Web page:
Our kids today are leaders in their own generation.
They work incredibly hard, they give generously to the world in which they live, they use their mind and follow their dreams. I love their strength of character and their ability to allow their hearts to be moved. They are strong and tender, respectful and kind. They are loving big and showing up big. Their home team is comprised of women who are not waiting to be rescued, playing dumb and using their pout and their bodies to get what they wanted. It comprises of men who do not see women in terms of beauty and tenderness but rather in terms of strength, intelligence, passion and compassion.
The crazy thing is that some of the best life changing conversations we had were held in stereotypical environments. The girly weekends with my daughter and the rough and tumble weekends the boys spent with their dad. In the midst of stereotypical environments deep, rich and strong conversations were held. The boys loved the power of their dad speaking into their life without their annoying sister being around. My daughter loved me speaking into her life without those bothersome brothers. Powerful thoughts were seeded.
Life is not perfect. We will never live in a perfect world where princes and princesses don’t exist. But in the midst of the imperfect we can as a community have strong conversations. That is one of the reasons why we have two events that are not exclusive to both genders but create time and space specifically for one gender. To create a moment in a stereotypical world to impart a message to girls that they don’t have to use their beauty and their body to get what they want and for boys to see and understand that they don’t have to rescue women but can see them in terms of strength, intelligence, passion and compassion. That boys and girls together can be strong, smart, capable, tender, passionate, gentle and filled with compassion.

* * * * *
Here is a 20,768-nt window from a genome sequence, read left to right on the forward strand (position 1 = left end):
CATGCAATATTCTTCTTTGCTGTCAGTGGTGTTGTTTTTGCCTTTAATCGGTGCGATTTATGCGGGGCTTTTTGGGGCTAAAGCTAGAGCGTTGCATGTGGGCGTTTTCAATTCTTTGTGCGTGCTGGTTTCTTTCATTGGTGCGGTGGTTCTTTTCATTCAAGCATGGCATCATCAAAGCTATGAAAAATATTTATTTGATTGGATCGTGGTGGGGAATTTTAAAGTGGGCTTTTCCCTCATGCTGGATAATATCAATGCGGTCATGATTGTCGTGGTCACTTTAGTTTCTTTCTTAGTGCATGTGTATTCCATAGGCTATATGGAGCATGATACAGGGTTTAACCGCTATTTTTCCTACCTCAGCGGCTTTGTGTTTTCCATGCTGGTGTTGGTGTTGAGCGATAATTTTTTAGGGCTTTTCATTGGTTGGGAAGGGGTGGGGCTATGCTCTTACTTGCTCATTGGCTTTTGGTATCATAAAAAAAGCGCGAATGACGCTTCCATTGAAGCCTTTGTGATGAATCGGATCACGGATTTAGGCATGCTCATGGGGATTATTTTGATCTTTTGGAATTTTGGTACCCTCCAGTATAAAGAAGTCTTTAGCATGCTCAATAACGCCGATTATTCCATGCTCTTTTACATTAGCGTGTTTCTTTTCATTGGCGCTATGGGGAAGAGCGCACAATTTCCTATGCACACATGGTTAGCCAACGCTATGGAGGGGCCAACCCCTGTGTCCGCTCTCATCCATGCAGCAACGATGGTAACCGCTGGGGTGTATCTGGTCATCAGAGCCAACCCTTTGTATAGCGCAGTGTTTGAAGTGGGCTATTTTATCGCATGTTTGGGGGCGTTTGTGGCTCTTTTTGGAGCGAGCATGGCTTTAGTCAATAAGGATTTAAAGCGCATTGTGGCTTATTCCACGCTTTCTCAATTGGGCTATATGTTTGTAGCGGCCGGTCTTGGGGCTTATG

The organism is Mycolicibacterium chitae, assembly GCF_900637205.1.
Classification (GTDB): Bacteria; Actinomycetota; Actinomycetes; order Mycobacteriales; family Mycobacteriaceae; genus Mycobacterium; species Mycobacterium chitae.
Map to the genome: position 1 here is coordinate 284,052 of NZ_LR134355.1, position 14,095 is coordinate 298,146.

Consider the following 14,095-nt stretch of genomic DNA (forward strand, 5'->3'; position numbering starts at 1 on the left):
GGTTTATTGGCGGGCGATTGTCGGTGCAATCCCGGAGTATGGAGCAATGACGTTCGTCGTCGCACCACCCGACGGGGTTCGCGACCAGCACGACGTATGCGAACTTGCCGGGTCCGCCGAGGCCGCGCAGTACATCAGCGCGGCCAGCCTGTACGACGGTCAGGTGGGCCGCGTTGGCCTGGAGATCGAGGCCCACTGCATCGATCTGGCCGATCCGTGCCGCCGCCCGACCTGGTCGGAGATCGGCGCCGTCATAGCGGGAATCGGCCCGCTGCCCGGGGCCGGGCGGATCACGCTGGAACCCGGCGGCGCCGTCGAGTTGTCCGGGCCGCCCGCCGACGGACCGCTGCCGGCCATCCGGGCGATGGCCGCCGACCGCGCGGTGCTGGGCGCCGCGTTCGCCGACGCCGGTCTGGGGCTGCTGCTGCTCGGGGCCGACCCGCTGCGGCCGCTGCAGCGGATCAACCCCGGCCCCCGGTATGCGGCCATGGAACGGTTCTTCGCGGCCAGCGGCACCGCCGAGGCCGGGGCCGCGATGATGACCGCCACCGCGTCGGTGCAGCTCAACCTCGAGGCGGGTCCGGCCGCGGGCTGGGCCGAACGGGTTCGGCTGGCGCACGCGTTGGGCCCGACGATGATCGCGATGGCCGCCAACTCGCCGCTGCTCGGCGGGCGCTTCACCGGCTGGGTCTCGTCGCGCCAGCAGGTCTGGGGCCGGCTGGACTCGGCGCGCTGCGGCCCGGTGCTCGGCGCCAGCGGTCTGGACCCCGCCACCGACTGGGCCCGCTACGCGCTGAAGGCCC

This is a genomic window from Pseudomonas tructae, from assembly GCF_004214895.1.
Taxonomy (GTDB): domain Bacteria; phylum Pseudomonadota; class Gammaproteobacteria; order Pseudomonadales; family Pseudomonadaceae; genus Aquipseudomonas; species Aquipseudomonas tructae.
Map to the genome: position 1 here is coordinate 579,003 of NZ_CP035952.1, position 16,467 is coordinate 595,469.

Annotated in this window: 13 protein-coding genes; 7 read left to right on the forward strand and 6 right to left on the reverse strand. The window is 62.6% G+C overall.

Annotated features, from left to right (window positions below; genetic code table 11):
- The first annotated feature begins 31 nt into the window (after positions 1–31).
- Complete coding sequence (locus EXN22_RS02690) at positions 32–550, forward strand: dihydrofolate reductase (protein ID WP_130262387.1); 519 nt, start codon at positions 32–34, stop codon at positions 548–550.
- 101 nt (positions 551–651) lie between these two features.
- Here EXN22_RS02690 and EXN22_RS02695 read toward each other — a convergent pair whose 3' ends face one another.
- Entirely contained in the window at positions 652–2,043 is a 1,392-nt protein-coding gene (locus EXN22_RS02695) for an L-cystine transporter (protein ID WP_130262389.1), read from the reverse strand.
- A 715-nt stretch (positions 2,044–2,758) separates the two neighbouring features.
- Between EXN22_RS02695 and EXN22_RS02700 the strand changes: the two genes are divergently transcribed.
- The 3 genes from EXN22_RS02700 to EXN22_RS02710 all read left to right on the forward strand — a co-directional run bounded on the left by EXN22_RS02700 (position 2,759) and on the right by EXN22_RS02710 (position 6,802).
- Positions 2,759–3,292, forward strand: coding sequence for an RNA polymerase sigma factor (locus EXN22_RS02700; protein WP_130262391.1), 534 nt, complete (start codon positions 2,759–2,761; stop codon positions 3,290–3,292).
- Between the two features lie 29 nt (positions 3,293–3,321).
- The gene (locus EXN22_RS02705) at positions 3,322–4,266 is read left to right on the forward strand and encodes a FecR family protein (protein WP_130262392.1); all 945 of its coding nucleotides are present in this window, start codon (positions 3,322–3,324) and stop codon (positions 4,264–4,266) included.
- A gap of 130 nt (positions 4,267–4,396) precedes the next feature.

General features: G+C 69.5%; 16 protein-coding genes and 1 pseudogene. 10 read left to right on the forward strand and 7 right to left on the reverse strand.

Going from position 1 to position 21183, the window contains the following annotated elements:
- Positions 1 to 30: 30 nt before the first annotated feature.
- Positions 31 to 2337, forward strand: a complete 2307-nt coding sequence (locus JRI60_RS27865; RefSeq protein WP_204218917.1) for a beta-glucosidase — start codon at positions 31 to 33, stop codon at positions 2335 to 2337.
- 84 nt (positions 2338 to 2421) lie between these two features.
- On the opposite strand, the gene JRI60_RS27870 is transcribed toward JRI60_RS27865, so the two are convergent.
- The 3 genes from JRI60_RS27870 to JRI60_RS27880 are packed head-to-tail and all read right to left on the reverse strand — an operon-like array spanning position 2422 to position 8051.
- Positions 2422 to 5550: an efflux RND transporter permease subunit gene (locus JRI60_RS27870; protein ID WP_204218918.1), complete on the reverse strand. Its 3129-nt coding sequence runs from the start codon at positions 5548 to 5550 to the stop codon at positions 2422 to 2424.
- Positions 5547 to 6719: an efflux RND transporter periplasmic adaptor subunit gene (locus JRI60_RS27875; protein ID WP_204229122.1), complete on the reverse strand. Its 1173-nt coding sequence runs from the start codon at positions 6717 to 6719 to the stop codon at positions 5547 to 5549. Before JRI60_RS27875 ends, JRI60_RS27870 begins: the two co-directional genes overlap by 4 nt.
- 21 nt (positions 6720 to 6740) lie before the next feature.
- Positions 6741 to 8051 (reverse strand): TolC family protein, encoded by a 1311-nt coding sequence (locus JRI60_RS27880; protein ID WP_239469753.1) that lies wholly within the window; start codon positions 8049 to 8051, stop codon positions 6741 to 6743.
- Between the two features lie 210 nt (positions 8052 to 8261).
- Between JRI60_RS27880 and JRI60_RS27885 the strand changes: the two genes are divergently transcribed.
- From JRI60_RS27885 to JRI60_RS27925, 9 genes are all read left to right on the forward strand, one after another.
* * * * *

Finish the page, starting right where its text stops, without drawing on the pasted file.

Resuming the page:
We hope that you will enjoy our events – the ones that create time and space for just girls and boys and the ones that create time and space for both. We hope you will giggle and laugh, dance and clap your hands with delight with your kids. They are precious, dearly loved and we are putting into practice our belief that it does take a village to raise a child and life is a delightful gift to be enjoyed.
Events Planned for Kids during 2016 include:
Festivale – February 12 – 14th
Warrior Night – March 4th
Enchanted Evening – May 8th and 9th.
Gross Christmas – December 4th
Activities for kids include:
- Youth Group – Friday nights from 6pm – 8pm
- Kids Club – Thursday after school from 3:30pm
- Teen Club – Mondays after school from 3:30pm
- Kids Club – Sundays @ 11 – 12:30pm
- School Holiday Program – during school holidays all day
- Bubbles for littles on Tuesday mornings.
- Play group for littles on Wednesday mornings
Stay tuned for some exciting new ventures in 2016 that are on the drawing board but aren’t released.